The islands of Tiran and Sanafir are two tiny specks of land located at the entrance of the Gulf of Aqaba. “These are very small, entirely uninhabited pieces of land. There’s absolutely nothing there,” Yitzhak Levanon, a former Israeli ambassador to Egypt, said Wednesday in Jerusalem.
And yet, the islands continue to make headlines. In the last 70 years, they have changed hands nearly half a dozen times. This week, Tiran and Sanafir — which historically belong to Saudi Arabia but since 1950 were ruled by Egypt and twice captured by Israel — were in the news again as Cairo agreed to hand them back to Riyadh in exchange for the creation of a $16-billion investment fund.
Given that the islands are in a strategically crucial location for Israel, it was significant that officials in Jerusalem were quick to assert that they were unperturbed about the deal.
Riyadh gave Jerusalem written assurances that it intends to respect Israel’s rights to free passage through the Strait of Tiran, a crucial lifeline to Israel’s only Red Sea port in Eilat, officials said. Equally noteworthy is the fact that the deal was only struck after an agreement was reached between all four major stakeholders — Cairo, Riyadh, Washington, and Jerusalem.
“We reached an agreement between the four parties – the Saudis, the Egyptians, Israel and the United States – to transfer the responsibility for the islands, on condition that the Saudis fill in the Egyptians’ shoes in the military appendix of the [1979 Israel-Egypt] peace agreement,” Defense Minister Moshe Ya’alon told reporters Tuesday.
That annex ensured “the freedom of navigation through the Strait of Tiran” and stipulated that only United Nations forces and Egyptian civil police will be allowed to be stationed on the two islands.
Saudi Foreign Minister Adel al-Jubeir last week vowed that there would be “no direct relationship between the kingdom and Israel due to the return of these islands,” but the mere fact that Jerusalem was party to a multilateral negotiation process including the Saudis is a telling sign.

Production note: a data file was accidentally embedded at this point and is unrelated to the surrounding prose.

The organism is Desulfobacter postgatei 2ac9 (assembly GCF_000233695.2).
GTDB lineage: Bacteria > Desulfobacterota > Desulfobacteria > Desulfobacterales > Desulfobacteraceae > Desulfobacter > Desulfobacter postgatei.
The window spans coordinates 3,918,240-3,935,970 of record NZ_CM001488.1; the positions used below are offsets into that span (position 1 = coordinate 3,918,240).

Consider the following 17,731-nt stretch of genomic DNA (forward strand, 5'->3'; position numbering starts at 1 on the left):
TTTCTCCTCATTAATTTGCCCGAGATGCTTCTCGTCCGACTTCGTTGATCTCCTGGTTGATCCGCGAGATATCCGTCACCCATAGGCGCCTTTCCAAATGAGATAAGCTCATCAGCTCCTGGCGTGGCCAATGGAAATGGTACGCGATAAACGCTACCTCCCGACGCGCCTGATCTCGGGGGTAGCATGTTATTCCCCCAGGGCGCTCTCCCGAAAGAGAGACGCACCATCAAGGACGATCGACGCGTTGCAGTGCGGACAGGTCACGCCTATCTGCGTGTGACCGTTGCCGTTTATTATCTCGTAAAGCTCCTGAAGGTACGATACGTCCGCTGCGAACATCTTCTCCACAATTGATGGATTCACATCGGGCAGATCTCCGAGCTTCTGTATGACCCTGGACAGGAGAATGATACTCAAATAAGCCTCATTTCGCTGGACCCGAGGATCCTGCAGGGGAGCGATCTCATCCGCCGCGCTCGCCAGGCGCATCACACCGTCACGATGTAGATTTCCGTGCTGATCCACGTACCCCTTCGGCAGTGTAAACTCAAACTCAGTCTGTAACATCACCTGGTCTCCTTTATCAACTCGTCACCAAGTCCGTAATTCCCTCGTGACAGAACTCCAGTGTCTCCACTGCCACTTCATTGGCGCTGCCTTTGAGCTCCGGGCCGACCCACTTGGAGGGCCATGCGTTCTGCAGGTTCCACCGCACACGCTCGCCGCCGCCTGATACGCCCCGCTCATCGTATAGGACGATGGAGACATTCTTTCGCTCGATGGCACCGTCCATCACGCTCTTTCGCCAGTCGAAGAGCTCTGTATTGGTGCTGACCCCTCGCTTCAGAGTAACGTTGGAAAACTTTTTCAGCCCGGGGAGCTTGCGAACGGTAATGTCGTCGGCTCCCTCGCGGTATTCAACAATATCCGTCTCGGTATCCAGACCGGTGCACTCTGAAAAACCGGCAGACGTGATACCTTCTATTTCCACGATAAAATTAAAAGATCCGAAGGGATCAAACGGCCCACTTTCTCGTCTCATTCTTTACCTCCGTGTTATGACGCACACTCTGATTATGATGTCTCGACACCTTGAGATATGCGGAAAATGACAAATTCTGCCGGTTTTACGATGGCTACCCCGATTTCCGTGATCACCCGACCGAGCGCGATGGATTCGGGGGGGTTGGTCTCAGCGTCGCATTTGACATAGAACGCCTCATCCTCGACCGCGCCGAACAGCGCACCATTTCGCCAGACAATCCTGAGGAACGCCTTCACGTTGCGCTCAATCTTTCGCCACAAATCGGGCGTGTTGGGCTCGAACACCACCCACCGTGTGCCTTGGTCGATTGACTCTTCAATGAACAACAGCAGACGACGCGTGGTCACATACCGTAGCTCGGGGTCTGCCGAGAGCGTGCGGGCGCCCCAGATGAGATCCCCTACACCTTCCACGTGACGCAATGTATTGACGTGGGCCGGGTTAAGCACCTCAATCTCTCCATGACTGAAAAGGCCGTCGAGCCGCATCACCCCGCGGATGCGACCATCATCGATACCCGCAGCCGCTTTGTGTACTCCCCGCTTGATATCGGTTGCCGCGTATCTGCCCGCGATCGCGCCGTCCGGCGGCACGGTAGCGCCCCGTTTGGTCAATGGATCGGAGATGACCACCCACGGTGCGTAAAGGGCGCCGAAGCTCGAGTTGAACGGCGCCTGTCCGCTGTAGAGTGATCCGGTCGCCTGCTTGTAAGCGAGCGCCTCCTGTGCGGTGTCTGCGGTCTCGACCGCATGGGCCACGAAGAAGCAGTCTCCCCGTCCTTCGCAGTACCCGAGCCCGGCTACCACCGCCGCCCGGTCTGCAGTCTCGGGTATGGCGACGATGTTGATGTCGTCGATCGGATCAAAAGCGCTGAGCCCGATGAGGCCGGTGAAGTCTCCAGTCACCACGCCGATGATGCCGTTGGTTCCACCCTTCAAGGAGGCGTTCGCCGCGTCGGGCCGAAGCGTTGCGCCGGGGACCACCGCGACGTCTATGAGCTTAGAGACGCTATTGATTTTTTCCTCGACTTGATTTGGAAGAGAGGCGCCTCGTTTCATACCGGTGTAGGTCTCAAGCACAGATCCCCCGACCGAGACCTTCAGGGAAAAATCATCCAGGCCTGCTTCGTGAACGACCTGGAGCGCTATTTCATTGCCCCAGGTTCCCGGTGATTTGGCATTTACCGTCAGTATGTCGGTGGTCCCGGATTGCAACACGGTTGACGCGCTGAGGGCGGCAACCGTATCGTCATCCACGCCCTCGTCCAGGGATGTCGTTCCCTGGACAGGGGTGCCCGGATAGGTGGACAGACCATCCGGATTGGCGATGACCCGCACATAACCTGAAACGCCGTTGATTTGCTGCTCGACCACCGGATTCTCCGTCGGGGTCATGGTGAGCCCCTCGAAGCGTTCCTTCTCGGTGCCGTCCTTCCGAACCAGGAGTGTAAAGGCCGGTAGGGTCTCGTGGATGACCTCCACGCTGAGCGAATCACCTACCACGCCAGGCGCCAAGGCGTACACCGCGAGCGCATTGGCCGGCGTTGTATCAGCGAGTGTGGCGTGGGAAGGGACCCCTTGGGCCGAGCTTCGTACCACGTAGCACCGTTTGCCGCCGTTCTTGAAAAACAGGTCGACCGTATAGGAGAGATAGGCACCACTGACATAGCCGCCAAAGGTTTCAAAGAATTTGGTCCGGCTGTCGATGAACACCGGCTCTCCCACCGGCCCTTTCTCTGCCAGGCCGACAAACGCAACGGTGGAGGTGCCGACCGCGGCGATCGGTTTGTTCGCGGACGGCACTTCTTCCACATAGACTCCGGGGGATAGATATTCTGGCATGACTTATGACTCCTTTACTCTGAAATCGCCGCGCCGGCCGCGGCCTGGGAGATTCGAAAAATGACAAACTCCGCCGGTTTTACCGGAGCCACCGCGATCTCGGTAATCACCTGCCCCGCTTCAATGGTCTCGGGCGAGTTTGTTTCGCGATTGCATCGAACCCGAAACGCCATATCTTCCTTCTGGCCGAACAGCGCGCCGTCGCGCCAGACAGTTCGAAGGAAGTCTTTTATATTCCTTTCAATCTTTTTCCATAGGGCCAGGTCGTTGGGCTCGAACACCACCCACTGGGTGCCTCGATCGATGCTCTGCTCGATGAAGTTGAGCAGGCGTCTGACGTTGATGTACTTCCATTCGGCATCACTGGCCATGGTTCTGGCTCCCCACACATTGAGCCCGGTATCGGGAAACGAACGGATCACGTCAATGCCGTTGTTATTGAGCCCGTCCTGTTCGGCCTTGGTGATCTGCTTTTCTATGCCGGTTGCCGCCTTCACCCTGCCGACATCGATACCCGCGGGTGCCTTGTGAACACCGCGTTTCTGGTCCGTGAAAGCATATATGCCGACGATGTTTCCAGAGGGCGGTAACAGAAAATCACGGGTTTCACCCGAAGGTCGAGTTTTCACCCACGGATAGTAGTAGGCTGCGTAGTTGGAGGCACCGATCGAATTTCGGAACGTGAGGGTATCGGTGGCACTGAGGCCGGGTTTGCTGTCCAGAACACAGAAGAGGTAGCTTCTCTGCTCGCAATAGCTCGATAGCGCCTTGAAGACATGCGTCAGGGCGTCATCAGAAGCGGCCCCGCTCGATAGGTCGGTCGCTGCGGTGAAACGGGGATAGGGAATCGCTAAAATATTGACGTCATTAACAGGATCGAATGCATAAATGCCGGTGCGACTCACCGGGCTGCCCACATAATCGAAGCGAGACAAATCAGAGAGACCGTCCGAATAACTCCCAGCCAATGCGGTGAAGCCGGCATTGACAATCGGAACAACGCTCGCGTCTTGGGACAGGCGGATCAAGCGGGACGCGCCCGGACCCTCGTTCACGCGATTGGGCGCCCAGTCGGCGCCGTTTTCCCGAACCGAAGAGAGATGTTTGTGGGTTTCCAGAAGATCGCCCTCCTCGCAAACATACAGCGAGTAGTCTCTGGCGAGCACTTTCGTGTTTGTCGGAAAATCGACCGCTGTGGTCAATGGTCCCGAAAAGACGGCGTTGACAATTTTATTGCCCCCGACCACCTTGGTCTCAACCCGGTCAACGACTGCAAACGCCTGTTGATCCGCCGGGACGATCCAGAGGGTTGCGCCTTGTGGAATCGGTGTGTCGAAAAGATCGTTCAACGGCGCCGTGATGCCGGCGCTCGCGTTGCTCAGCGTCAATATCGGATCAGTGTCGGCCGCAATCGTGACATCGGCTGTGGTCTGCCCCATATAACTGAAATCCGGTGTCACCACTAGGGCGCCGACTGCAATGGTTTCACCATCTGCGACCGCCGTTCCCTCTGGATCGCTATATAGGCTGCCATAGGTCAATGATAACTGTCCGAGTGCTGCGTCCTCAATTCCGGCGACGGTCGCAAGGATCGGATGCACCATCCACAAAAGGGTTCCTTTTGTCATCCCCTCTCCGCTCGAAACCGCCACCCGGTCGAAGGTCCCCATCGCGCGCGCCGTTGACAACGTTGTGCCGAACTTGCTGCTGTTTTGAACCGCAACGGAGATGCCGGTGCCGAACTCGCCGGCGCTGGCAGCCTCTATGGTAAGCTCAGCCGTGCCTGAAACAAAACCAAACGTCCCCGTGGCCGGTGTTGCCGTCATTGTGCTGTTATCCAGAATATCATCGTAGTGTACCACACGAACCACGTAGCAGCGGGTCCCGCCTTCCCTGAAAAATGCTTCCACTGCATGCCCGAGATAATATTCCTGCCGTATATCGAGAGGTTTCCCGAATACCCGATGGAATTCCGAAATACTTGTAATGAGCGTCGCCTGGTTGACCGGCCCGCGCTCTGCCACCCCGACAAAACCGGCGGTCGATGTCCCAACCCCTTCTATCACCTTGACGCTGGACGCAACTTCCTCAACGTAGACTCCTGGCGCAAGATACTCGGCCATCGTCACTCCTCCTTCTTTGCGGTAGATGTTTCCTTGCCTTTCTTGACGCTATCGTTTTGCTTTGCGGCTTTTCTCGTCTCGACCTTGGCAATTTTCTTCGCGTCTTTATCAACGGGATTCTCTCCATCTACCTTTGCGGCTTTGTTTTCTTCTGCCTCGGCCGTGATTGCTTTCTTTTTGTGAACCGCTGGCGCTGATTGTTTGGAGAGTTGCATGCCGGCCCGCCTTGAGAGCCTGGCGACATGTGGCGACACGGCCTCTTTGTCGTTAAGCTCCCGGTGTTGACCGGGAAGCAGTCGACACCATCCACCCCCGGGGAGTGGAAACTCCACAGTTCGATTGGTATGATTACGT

Indeed, the fact that Israel — which officially still considers Saudi Arabia an enemy state (and vice-versa), despite growing yet still clandestine security cooperation — received a benevolent missive from the kingdom is, from an Israeli perspective, probably the most significant aspect of this deal.
“Officially, Riyadh still opposes formal relations with Israel, but both countries obviously share similar views on key issues such as the threat posed by Iran,” noted Simon Henderson, the director of the Gulf and Energy Policy Program at The Washington Institute for Near East Policy. “The latest development in the Straits of Tiran suggests that their agenda of common interests is broadening.”
Israeli leaders, foremost among them Prime Minister Benjamin Netanyahu, have long hailed the unspoken detente between the Jewish state and the Sunni Arab nations. It is the Middle East’s worst-kept secret that Israel and moderate Sunni Arabs have a common enemy in Shiite Iran and extremist Sunni terrorist groups such as Islamic State and al-Qaeda.